This is the first in a two-part series about advancing sustainable living
Sustainability is a complex issue and one not always well understood by consumers. When a shopper stands facing a wall of products in the supermarket, the choice of options and price points alone can be overwhelming without throwing environmental concerns into the mix. And so, for all but the most informed and diligent among us, the shopper buys based on habit (what they always buy), price (what's on sale) or marketing (what they saw an ad for and identify as something that someone like them would use). This is a very simplistic example, of course. Consumer behaviours, like sustainability, are extremely complex. Given the multitude of factors that affect consumer choices, how can a company convince consumers to behave sustainably in both their purchases and after-market behaviours?
The OECD suggests that the way to get consumers to make sustainable choices is by playing to their biases:
"Behavioural biases are an important variable influencing consumption as people may not behave "rationally" when making purchasing and lifestyle decisions. Biases can stem from habits and customs, susceptibility to advertising and product promotions, brand loyalties, risk aversions, and peer pressures, among other factors. Successful sustainable consumption approaches try to make biases work towards sustainable choices." (OECD, Promoting Sustainable Consumption)
While many consumers say that they would prefer to buy sustainable products, they often don't follow through on that conviction. Personal biases get in the way because they matter more to the consumer than a sustainable choice might. Only when a product can overcome those biases, either by aligning with a consumer's beliefs or by changing those beliefs to promote new behaviours, can long-lasting change happen.
A recent IPSOS poll suggests that price, convenience and bias are currently major factors in whether or not a consumer will choose a 'green' product:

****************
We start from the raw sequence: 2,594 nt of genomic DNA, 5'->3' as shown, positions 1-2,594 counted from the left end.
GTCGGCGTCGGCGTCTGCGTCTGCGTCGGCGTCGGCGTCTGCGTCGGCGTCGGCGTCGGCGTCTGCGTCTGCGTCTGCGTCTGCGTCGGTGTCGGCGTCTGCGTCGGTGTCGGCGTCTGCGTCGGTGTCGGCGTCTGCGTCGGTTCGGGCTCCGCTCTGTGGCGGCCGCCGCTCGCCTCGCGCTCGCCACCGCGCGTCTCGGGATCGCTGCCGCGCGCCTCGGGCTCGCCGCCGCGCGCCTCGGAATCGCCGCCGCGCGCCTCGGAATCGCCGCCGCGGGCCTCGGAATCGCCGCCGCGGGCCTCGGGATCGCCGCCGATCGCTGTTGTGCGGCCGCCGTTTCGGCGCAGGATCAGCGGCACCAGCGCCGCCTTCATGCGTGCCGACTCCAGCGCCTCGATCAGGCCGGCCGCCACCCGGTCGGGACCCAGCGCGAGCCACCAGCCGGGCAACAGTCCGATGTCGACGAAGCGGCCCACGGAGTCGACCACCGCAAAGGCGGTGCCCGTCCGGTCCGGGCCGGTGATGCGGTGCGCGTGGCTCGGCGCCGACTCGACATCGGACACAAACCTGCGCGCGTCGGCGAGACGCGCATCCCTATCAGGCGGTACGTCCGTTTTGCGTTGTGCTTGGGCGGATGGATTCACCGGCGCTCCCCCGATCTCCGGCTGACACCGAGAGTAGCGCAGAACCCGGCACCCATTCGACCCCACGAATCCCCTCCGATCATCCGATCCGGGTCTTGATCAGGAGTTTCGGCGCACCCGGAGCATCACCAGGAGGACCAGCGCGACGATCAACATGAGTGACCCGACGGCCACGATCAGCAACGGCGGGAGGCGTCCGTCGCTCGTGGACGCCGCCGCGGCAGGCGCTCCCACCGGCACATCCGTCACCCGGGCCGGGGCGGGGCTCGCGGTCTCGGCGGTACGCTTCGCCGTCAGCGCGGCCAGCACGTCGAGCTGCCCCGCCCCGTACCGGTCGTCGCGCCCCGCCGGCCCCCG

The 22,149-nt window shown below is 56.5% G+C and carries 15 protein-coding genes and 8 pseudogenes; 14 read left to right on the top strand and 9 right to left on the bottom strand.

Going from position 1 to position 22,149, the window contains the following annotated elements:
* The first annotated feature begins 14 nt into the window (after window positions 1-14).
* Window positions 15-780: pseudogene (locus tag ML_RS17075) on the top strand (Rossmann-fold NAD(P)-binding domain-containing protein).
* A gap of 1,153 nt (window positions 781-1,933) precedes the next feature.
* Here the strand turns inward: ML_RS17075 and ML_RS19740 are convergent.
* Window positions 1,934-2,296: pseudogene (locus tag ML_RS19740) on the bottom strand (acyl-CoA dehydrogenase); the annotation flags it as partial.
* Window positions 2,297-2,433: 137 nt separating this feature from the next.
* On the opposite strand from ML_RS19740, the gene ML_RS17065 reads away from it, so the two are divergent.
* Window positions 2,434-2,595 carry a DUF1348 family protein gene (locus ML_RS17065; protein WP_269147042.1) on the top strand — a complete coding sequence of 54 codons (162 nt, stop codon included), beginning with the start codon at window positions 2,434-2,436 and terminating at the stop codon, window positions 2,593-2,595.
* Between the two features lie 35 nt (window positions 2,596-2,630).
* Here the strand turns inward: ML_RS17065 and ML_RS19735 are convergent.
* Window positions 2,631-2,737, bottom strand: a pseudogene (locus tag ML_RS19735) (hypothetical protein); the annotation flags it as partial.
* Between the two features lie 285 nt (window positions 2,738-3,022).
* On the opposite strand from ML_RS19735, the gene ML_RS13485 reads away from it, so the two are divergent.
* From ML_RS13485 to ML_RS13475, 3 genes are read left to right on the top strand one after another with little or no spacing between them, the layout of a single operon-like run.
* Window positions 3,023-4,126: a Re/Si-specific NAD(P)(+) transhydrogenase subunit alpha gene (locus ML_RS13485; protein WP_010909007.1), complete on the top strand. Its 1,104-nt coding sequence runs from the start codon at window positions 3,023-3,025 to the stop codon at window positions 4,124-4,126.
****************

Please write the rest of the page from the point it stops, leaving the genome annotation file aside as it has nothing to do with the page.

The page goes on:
It would appear on the surface that providing green products that are cheap(er) and meet the needs of consumers would cause them to behave more sustainably. But this is an indirect method that forces sustainable behaviour and would last only until a newer, cheaper, more convenient product, green or not, comes along. So what would convince the majority of consumers to change their ways?
Changing long-held biases and beliefs can be difficult. In order to get consumers to behave more sustainably both in the store and once they get home, companies will have to engage them in a way that is meaningful and honest and allows consumers to feel as though they are the ones driving change.
An example of an attempt at promoting sustainability can be seen at much-maligned Walmart. The company has some very good sustainability strategies that are not widely trumpeted to their customer base and has tried, via a partnership with Unilever, to promote environmental awareness in its stores. In Brazil, 'Casa do Bem' (Sustainable House) shows consumers how to lead a more environmentally-friendly life and while there's nothing wrong with this type of campaign, it lacks true engagement. It provides information without asking for input. Consumers walk away from the display with, hopefully, more knowledge but likely without the personal motivation to change their ways. Appealing to the minds of consumers is only half the equation; companies must also appeal to their hearts.
Contrast the Walmart/Unilever awareness campaign with a stellar example of consumer engagement in April, also from Unilever:
Unilever's Sustainable Living Lab invited people to speak to sustainability issues over the course of 24 hours. It was an engaging event with sometimes hotly-debated topics, knowledgeable moderators, and a broad range of participants from ordinary consumers through industry experts. The company will have benefitted greatly from the exchange, but participants would have also walked away with new information, an appreciation for the complexity of the issues and a sense that they had contributed to something greater than themselves. In giving consumers a voice, Unilever has made them more likely to follow the company's sustainability efforts to see if they will align with what was discussed. That increased awareness of and engagement with the brand will lead to greater loyalty to the brand. And voila, a shift in bias will have occurred for some consumers. Unilever, of course, now has the monumental task of following through on its commitments.
The key to increasing sustainable behaviours lies in changing the biases of consumers: making sustainability a highly valued option and then aligning behaviours with those values. In the short-term, consumer engagement will go a long way toward creating a commitment to sustainable living. In the long-term, we need to create an informed public that views sustainable living as the way forward. That kind of teaching needs to start early with greater investments in sustainability education - the topic of the next Company2Keep post. Stay tuned for part 2....
Image via Flickr user HikingArtist.com